A Familial Connection
As I considered this idea of unity, I was reminded of my relationship with my brother. He and I are great friends, but our relationship did not shift to friendship until I left for college. Before then, I’m not sure either of us remembers a time we didn’t argue. Yet I am confident I have always loved my brother. He’s my brother. At the end of the day, we have always been on the same team. It just took a shift occurring to remind us of our familial foundation.
Is it like that with our fellow brothers and sisters in Christ—even those with whom we have strong disagreements on important issues? Many of the things on which we disagree and argue are, in fact, important. But are the things over which we argue as central to the gospel as we want to claim? Or have we, like the Pharisees with the law, added prerequisites to the gospel that only serve to build walls between us? My asking is genuine. I don’t know the answer but simply want to encourage us all to take ourselves with a grain of salt; to trust our own motives with as much suspicion as someone with whom we disagree.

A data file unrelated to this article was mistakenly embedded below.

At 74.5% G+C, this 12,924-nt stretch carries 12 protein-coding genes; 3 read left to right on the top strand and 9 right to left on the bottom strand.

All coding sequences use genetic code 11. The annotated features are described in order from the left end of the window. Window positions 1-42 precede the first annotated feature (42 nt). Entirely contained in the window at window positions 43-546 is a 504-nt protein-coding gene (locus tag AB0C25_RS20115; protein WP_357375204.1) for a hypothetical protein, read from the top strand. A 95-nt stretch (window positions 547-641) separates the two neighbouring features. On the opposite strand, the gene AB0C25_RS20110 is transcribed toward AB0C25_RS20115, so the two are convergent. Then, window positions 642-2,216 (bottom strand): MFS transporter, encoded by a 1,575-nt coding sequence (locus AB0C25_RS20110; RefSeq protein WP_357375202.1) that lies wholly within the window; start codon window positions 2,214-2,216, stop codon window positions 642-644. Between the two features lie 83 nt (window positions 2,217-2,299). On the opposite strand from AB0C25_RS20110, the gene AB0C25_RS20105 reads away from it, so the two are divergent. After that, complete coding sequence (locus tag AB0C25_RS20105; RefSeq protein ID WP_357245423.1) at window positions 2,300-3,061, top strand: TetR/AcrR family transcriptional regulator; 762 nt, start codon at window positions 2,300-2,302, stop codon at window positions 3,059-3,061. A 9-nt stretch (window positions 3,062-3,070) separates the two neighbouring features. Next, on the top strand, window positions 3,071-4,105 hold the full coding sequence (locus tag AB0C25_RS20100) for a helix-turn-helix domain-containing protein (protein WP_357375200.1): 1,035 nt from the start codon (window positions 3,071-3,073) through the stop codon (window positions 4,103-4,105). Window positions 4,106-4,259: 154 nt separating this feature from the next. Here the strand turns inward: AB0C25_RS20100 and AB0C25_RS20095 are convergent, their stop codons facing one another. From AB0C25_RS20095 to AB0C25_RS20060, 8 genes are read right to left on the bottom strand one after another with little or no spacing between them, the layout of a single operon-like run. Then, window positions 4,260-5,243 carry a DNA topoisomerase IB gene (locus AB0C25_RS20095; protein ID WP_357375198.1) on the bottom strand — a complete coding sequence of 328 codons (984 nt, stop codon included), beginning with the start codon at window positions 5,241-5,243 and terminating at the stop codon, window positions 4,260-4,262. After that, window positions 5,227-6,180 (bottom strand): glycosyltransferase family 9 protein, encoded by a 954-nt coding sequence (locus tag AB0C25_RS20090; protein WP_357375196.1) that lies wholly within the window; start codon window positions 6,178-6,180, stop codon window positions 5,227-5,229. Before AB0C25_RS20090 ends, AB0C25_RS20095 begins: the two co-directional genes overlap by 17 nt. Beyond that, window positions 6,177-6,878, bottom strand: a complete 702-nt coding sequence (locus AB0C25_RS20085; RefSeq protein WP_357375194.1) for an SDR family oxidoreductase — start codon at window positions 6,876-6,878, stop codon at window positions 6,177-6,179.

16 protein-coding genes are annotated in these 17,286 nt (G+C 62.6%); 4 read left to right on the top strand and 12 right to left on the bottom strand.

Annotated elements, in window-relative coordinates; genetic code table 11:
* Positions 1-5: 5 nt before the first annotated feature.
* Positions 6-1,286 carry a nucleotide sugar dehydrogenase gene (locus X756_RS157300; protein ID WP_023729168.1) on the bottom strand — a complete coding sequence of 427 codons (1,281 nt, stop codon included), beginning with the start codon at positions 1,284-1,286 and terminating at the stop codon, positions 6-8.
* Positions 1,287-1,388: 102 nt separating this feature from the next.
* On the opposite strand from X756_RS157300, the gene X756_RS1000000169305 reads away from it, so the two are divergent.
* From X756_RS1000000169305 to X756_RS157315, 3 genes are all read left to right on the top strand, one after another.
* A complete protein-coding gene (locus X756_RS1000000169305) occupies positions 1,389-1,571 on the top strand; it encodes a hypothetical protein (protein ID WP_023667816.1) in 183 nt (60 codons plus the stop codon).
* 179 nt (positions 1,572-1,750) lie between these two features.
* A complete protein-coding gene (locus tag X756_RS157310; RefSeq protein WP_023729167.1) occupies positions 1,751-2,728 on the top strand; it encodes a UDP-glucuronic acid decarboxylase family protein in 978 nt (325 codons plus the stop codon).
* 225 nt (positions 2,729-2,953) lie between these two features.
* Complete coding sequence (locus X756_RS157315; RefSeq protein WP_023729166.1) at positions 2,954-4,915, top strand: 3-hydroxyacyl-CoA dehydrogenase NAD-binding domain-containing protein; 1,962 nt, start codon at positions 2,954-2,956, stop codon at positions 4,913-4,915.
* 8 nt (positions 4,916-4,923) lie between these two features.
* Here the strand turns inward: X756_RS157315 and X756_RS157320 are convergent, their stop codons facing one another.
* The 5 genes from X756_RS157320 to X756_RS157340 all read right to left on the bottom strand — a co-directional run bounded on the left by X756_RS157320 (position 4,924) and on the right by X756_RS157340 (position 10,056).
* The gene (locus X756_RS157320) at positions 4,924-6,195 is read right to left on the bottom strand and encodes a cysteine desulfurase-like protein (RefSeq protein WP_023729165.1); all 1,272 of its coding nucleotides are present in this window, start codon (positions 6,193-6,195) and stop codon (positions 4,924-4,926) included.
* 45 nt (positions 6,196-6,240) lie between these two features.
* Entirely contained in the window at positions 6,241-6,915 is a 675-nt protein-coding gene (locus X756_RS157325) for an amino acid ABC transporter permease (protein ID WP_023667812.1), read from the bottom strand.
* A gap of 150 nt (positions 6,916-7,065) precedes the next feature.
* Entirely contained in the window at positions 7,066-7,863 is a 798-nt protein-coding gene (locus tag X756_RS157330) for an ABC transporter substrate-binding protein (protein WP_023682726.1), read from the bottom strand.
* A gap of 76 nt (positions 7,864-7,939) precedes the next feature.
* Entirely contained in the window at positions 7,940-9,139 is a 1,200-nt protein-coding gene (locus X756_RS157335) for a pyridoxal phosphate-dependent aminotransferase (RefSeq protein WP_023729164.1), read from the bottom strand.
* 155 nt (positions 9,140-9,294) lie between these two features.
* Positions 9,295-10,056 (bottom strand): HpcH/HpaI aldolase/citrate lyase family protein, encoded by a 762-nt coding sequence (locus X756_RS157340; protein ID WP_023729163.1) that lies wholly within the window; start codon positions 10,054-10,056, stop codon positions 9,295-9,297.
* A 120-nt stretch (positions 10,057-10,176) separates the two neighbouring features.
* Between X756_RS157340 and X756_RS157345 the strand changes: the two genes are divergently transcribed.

We seem to have forgotten that we’re on the same team. Just like my leaving for college initiated a shift in my relationship with my brother, we must make the shift back to our gospel roots. At the end of the day, we are still brothers and sisters and we should love each other accordingly.
A Testament to the World
The behavior of professing Christians towards each other in recent years has slowly eroded my confidence that we can ever be united. It’s no secret that the church is divided these days and the animosity believers have shown one another does not bear witness to the gospel that we claim to believe in.
But the Bible is clear that if we don’t love one another, we are not of Christ. 1 John 2:9-11 tells us that if we claim to be in the light and yet hate our brother, we are still in darkness. So our faith, if it is genuine, should lead us to love one another in the most difficult of times, in the strongest of disagreements.